As reordered by otherwise really good screenwriter Oscar Millard (No Highway in the Sky, Angel Face, Dead Ringer), Temujin (Wayne) has two brothers, soft-spoken Jamuga (Wayne’s 3 Godfathers’ co-star Pedro Armendariz), and strongman-warrior Kasar (future TV Cannon star William Conrad). Living among their 200 strong army is his mum Hunlun (Agnes Moorehead in Old Maid makeup #42) and many ordinary men & women & children.

One afternoon Temujin and a team spot a small Tartar caravan transgressing on their land, and Temujin abducts Bortai (Susan Hayward), the daughter of Kumlek (Man in the Dark’s Ted de Corsia), the murderer of his father Yesugai. Things get off to a bad start when Temujin tears off her clothes in front of his men, and later rapes Bortai under an outcropping while a posse of her father’s soldiers trot above and away into the far distance.

While brother Kasar seems to have no interest in women (he likes cracking skulls and bending steel just fine), younger brother Jamuga shares Temujin’s interest in the captured maiden, who’s “much woman” according to the future conqueror. A tepid jealousy is seeded between the otherwise close brothers, while mom Hunlun is unimpressed with her future daughter-in-law and remains pretty snippy.

A raid by Bortai’s father brings her freedom, but also decimates a significant portion of Temujin’s tribe, and after being wounded by the new posse, Temujin hides in a cave and removes a nasty arrow from his chest. Jamuga brings water and food, but he’s also tracked by the posse, who quickly find and drag Temujin to Kumlek’s base in stocks. Seeing her hubby tormented by her mean father, Bortai develops genuine affection for the conqueror, and after he’s freed, plays dumb to his escape.

Temujin and his brothers decide to head south to China and become unintended permanent guests of Wang Khan (Thomas Gomez in Asian makeup #18). From there the story attempts to track Temujin’s efforts to escape from the Great Wall, get back Bortai, and enjoy some revenge in killing Kumlek.

The easiest target for critics is Wayne himself, looking ridiculous as he plays the most atypical role of his career with Total Commitment. Although fit and tanned and garbed in decent costumes, there’s simply no way John Wayne can shed his iconic persona. Temujin is another cowboy with colourful brothers (one fat & jovial like Friar Tuck, the other a soft-voice rival), a doting mother, and beneath his gruff & dusty shell resides a decent man with a commitment to living in peace with all, once villains are dispatched to hell with swift action. Any prior brutality to men & women is old history.


“Come and take me, mongrels – if you dare. While I have fingers to grasp a sword, and eyes to see your cowardly faces, your treacherous heads will not be safe on your shoulders. For I am Temujin, the Conqueror. No prison can hold me, no army defeat me.” — Temujin speaks with great frankness.


Kaufman’s dialogue is sometimes appropriately poetic – appropriate for a period piece – but also laughable, and Bortai is just another babe who, in the bizarre world of 1950s cinema logic, falls for her rapist after he’s reduced to a pouting, wounded, captured, and now tormented stud. Bortai is neither clever nor an important addition to his position as Mongol leader beyond a child-bearer, and Hayward is essentially playing a reduced version of Delilah – the scene in which she sees her stud in stocks strongly echoes the guilt which motivates the temptress to free her blind stallion in Samson and Delilah (1949).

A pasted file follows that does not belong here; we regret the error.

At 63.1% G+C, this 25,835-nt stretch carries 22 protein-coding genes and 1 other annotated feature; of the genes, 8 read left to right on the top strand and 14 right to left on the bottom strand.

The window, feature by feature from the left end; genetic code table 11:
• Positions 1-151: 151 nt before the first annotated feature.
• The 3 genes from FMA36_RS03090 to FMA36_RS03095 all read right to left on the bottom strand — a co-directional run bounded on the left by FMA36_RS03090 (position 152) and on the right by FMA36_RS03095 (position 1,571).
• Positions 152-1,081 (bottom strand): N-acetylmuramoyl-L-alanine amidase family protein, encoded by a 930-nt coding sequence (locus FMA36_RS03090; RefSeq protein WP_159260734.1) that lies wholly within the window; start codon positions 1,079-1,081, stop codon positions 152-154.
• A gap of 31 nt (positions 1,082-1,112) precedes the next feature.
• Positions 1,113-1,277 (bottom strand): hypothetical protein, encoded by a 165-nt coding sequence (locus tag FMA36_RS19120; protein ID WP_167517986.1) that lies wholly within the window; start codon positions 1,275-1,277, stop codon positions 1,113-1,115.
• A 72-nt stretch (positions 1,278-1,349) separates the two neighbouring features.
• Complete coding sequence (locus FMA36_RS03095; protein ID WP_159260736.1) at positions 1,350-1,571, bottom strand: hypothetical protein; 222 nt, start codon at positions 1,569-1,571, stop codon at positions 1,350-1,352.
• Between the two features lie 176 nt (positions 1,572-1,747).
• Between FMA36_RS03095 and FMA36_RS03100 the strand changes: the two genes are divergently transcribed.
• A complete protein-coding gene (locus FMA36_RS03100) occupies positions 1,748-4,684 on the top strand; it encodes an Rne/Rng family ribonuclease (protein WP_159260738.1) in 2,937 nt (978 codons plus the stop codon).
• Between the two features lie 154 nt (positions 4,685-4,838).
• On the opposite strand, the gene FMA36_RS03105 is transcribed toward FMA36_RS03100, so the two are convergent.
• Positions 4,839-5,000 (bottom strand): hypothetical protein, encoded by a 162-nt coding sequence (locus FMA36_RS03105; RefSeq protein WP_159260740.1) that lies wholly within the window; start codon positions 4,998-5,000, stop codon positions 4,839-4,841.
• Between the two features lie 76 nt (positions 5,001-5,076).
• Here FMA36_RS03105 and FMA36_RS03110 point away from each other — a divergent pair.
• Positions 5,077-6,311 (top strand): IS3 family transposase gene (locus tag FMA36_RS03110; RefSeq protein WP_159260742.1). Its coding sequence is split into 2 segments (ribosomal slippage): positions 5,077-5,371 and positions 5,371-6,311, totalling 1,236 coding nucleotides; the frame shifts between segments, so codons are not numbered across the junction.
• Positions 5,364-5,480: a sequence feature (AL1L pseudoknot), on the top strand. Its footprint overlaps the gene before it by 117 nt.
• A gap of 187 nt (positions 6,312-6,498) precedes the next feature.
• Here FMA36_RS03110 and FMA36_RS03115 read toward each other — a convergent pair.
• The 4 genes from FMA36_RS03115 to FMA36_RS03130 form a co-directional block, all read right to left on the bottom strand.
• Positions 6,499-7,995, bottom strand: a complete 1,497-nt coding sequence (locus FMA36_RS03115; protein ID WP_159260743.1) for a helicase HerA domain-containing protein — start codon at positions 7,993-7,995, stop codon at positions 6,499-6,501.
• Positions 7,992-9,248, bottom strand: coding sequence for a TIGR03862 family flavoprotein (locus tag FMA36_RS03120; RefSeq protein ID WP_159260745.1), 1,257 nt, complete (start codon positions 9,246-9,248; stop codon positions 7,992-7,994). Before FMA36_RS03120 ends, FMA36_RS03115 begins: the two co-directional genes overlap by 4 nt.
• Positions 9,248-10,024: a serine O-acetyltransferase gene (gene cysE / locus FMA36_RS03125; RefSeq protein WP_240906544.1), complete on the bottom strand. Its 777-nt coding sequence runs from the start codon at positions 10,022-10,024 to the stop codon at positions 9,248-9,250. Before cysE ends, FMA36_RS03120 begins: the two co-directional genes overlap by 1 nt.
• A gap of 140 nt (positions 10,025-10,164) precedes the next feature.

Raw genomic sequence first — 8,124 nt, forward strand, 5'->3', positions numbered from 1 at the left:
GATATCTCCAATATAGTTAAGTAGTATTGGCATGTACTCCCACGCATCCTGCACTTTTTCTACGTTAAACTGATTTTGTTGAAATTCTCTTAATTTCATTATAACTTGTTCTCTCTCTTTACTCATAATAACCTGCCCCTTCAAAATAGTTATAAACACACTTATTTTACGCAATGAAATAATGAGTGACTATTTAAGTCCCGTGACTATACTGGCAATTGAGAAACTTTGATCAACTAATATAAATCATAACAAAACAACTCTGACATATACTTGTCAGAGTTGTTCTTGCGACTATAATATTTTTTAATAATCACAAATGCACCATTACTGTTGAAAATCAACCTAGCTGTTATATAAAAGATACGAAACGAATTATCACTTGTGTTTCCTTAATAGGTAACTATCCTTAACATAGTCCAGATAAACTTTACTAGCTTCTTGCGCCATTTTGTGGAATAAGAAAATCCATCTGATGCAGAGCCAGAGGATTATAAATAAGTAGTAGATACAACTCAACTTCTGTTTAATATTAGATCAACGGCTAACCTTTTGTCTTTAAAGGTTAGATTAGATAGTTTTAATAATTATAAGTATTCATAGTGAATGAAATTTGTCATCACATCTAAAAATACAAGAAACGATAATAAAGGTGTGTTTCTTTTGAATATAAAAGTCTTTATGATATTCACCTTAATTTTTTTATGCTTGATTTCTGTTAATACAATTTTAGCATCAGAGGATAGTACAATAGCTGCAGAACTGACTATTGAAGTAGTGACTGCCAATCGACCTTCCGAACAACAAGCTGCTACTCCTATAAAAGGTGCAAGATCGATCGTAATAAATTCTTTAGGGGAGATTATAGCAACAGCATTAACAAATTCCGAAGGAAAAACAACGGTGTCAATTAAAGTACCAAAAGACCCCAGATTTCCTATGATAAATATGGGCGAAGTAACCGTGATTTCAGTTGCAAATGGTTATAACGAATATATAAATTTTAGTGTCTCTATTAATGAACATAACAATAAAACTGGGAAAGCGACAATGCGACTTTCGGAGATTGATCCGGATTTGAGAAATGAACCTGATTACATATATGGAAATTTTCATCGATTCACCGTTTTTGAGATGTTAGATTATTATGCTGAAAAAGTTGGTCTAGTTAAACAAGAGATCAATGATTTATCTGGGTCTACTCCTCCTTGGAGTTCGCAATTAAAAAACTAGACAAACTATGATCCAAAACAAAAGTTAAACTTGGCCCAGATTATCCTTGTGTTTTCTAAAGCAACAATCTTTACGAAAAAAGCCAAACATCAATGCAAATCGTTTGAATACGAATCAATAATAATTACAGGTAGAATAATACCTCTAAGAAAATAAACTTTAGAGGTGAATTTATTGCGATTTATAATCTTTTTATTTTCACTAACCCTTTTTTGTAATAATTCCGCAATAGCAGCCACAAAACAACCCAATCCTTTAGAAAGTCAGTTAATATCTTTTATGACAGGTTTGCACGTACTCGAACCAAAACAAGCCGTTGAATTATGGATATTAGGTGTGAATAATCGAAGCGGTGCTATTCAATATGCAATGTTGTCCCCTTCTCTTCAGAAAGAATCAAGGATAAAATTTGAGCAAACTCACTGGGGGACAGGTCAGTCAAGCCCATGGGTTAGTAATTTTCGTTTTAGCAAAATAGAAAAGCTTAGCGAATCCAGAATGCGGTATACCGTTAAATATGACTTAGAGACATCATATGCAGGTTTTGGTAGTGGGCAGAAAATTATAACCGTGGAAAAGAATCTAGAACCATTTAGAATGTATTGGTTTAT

Perhaps the only character (and actor) who survives this mess with dignity is Jamuga, because Armendariz plays him as a noble man struggling under the shadow of his bullying brother. Jamuga talks sense, logic, and strategy, and he instinctively knows when something is foul, but his fidelity to his brother, the family, and tribe send him and Kasar on a suicide mission as emissaries to raise support with Wang Khan. (To Millard’s credit, when Temujin sends them to China, there is a sense he’s exploiting the potential for failure to get rid of Jamuga, whom he knows harbors feelings for Bortai.)

It’s logical that Wang Khan’s Iago-like shaman (John Hoyt, squinting and pouting in Asian visage #2) will scheme to kill them, and Temujin’s brother Kasar doesn’t manage to escape – the character is wholly disposable, existing to be a victim, and spawns outrage which perhaps seeds a future hunger to include China in his list of Territories to Conquer.

Interestingly, there’s no complete reunion between the two surviving brothers: Temujin forgives past sins and missteps, but Jamuga’s sense of honor has him retreat from the anointed court of Genghis Khan, presumably to walk into the desert until he succumbs to exhaustion and becomes a buzzard burger.

Gomez’ acting style tended to be a little theatrical, but he was a smooth-voiced character actor able to drift between assorted roles (he’s pivotal as the moral guide to Tyrone Power in the excellent Captain from Castile), whereas Hoyt tended to suit slightly cranky, irritable, and / or incensed scientists and bureaucrats.

Massively prolific character actor Richard Loo (Hell and High Water, House of Bamboo) is the only Asian with a semblance of prominence (he plays one of Wang Khan’s guards); only a few peripheral roles are dotted with the odd Asian actor. Visible in the cast is Lee Van Cleef The Good, the Bad and the Ugly, Day of Anger) as a dancing member of Temujin’s tribe, and Leo Gordon (The Intruder, The St. Valentine’s Day Massacre) as one of Kumlek’s mean soldiers.

Dancer Barry Chase (Cape Fear, It’s a Mad, Mad, Mad, Mad World) has an uncredited role as Wang Khan’s nimble dancer in one of the film’s major highlights. It’s a heavily 1950s number – hair, colours, and costumes are hardly evocative of the Mongol era – but Chase is great to watch, and the ‘scope sequence is beautifully shot and edited, which is no surprise, given Powell started out as a singer-hoofer.

Wayne’s dreadful miscasting also overshadows Powell’s solid direction, along with some superb camerawork and stunts. All scenes involving charging riders – especially the opening raid on Bortai’s parade – are superbly shot, with camera cars tracking alongside Temujin’s cavalry, and the stunt riders do some dangerous maneuvers when descending awfully steep cliffsides and sandy slopes.